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Monday, October 25, 2021

Fake news: Ministry debunks distance learning rumours


Rumours concerning an alleged change in the school system amid a rise of COVID-19 cases have spread, prompting the ministry of health to step in.

No changes have been made to the school system despite the rise in COVID-19 cases in the country, the ministry of education confirmed, quelling rumours shared on social media. 

The statement followed days of fake news on social media that claimed schools will soon implement distance learning as part of measures to stem the rise of infections. 

“Kindly be informed that schooling shall continue to be offered under the current form, as false news are being circulated on social media platforms,” the tweet read. 

On Wednesday, Qatar’s health ministry confirmed 451 new COVID-19 cases, bumping the number of current active cases to 7,749 – the highest in months. 

In a bid to contain the surge in cases, the Supreme Committee for Crisis Management announced a new plan earlier this month to gradually re-impose new health and safety restrictions.

However, the committee said no changes will be made for the school system, saying the blended learning system in schools will continue with the current capacity.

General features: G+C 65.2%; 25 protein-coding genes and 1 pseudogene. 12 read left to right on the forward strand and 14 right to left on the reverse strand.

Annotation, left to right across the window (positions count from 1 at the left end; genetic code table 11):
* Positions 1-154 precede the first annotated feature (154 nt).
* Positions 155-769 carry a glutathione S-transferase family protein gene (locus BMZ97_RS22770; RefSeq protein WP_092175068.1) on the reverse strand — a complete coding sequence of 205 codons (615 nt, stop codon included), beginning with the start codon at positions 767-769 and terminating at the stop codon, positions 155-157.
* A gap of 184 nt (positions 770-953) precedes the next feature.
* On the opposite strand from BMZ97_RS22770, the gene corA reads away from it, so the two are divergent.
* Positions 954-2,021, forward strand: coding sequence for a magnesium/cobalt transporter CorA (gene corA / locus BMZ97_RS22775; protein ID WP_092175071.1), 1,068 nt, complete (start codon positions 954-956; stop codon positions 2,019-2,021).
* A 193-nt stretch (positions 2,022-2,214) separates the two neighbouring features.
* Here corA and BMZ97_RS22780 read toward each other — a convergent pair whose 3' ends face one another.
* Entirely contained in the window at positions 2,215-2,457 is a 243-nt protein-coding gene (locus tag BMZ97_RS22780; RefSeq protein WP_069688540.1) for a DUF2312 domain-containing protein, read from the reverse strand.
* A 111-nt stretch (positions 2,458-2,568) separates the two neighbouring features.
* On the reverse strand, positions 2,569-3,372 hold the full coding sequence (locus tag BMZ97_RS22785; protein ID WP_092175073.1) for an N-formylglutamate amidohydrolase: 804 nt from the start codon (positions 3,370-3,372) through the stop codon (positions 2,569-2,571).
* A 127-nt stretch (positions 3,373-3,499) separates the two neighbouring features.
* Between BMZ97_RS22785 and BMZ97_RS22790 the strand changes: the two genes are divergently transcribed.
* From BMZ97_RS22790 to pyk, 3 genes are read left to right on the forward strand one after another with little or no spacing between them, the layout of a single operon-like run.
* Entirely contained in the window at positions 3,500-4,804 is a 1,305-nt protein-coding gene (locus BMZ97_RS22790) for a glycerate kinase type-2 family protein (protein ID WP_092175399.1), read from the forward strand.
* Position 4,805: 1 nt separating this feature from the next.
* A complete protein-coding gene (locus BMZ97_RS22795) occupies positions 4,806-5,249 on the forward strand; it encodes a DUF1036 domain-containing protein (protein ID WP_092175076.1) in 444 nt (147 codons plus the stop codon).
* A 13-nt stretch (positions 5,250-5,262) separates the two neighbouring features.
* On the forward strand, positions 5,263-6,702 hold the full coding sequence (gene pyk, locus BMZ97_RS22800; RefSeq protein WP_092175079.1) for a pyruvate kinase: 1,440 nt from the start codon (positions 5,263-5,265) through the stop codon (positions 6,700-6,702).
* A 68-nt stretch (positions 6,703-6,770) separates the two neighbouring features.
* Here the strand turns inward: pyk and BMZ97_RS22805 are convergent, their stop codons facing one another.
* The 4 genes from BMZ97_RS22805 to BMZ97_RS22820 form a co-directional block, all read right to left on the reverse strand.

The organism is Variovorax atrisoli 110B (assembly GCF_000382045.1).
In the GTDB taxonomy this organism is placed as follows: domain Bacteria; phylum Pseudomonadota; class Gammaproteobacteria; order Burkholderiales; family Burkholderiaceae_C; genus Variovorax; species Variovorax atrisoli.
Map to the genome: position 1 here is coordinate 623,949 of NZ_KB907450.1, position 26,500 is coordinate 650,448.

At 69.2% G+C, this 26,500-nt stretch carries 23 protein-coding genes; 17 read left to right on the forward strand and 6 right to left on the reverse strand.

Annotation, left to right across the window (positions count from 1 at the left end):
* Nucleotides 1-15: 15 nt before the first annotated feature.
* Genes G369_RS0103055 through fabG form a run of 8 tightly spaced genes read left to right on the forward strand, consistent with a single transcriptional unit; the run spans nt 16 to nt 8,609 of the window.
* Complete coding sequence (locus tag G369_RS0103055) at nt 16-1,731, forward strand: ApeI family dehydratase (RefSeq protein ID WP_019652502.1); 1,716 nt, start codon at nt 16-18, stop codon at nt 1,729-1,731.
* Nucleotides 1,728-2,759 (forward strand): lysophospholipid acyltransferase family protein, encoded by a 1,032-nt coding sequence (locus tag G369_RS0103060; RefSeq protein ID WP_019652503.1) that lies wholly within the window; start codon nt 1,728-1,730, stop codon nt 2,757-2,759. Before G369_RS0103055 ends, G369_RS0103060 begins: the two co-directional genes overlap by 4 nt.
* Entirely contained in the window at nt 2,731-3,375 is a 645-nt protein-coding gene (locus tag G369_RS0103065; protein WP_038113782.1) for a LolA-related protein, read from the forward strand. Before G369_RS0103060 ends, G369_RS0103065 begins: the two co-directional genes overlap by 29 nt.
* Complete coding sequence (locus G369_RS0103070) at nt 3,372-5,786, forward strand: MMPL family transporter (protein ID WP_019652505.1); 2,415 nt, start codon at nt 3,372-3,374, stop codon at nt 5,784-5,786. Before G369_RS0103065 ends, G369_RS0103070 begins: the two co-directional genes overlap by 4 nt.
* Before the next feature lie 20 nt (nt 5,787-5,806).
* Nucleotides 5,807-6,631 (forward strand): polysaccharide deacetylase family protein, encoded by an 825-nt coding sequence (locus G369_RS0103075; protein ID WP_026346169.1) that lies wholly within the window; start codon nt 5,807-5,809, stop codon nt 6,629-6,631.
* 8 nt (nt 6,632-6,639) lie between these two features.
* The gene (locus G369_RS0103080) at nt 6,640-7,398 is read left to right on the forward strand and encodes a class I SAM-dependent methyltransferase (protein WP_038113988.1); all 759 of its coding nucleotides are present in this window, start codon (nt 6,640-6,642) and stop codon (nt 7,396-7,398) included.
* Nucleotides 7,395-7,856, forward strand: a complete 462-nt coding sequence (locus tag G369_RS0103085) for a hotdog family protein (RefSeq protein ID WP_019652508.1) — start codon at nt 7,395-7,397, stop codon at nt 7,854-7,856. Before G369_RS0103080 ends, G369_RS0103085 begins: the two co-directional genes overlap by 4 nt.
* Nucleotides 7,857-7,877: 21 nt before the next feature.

Meanwhile, other measures imposed include restricting the number of those in the workplace, closing children’s playgrounds and indoor amusement parks, limiting the capacity of indoor sports and fitness areas such as gyms, and banning indoor weddings (unless held at home) while restricting the number of attendees of at home weddings, both indoor and outdoor, to 10 and 15 respectively.

Read more: Four HMC facilities close to visitors as Qatar witnesses COVID-19 spike

Earlier this month, the Head of Infectious Diseases at Hamad Medical Corporation Dr. Abdul Latif Al-Khal said that the size of the second wave is unclear but advised residents to commit to precautionary health measures to curb the intensity of the wave.

Despite the concerning numbers, Qatar has had a coronavirus fatality rate of 0.14%, one of the lowest in the world.

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